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Vignesh T.^{1}, Hemnath B.G.^{1}, Chinagounder c^{1}, Sutharsan P^{1}., Caesar J.^{2}

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Recent survey concludes that fatigue failure results in many fatal accidents to the aircrafts. So in order to reduce fatigue failure, static stress and fatigue analysis have been done for vertical stabilizer of a typical trainer aircraft at +4g factor condition. Design modeling of component is done using CATIA V5 software. Static stress analysis has been done using Patran and Nastran software. Aluminium 7075 T6 material which has high fatigue strength has been used in vertical stabilizer. From the static stress analysis, maximum principal stress value has been found out which is less than the yield strength of Al 7075 T6. The maximum principal stress value has been used in fatigue calculation and the obtained analytical result shows the safe number of factored fatigue life hours for the component. The result predicted in this work concludes the efficient number of factored fatigue life hours for the vertical stabilizer which would reduce the service cost of the component and ensures structural safety to the component
Keywords 
Fatigue failure – fatal  static stress analysis  fatigue analysis vertical stabilizer  +4g factor  CATIA V5  Patran, Nastran  Al 7075 T6  efficientfactored fatigue life hoursservice coststructural safety.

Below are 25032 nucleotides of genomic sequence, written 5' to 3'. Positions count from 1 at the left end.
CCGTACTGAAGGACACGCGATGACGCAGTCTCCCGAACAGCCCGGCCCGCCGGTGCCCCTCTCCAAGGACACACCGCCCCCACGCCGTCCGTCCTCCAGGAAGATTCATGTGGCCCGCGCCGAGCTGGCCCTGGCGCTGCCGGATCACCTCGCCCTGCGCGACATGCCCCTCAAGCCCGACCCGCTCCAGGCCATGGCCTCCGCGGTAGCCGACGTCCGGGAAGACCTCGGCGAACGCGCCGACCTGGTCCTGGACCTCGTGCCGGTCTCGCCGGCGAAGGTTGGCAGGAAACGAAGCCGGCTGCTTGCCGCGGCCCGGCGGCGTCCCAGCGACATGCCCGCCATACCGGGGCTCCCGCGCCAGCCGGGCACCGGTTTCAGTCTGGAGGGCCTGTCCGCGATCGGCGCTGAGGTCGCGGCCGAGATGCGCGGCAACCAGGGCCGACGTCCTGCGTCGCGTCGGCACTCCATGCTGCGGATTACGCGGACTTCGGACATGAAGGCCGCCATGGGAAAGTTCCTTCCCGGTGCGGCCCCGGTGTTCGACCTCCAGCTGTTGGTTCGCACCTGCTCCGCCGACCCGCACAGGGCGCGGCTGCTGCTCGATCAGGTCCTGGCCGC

INTRODUCTION 
Horizontal tail and vertical tail along with wing are referred to as lifting surfaces. This name differentiates tails and wing from control surfaces namely aileron, elevator, and rudder.[1] Due to this mane, several design parameters associated with tails and wing; such as airfoil, plan form area, and angle of attack; are similar. Thus, several tails parameters are discussed in brief. The major difference between wing design and tail design originates from the primary function of tail that is different from wing. Primary function of the wing to generate maximum amount of lift, while tail are supposed to use a fraction of its ability to generate lift.[2] If at any instance of a flight mission, tail nears its maximum angle of attack (i.e. tail stall angle); it indicates that there was a mistake in the tail design process. In some references, tail is referred to as empennage. Tail often in a conventional aircraft has two components of horizontal tail and vertical tail and carries two primary functions: Trim (longitudinal, lateral and directional) and Stability (longitudinal and directional)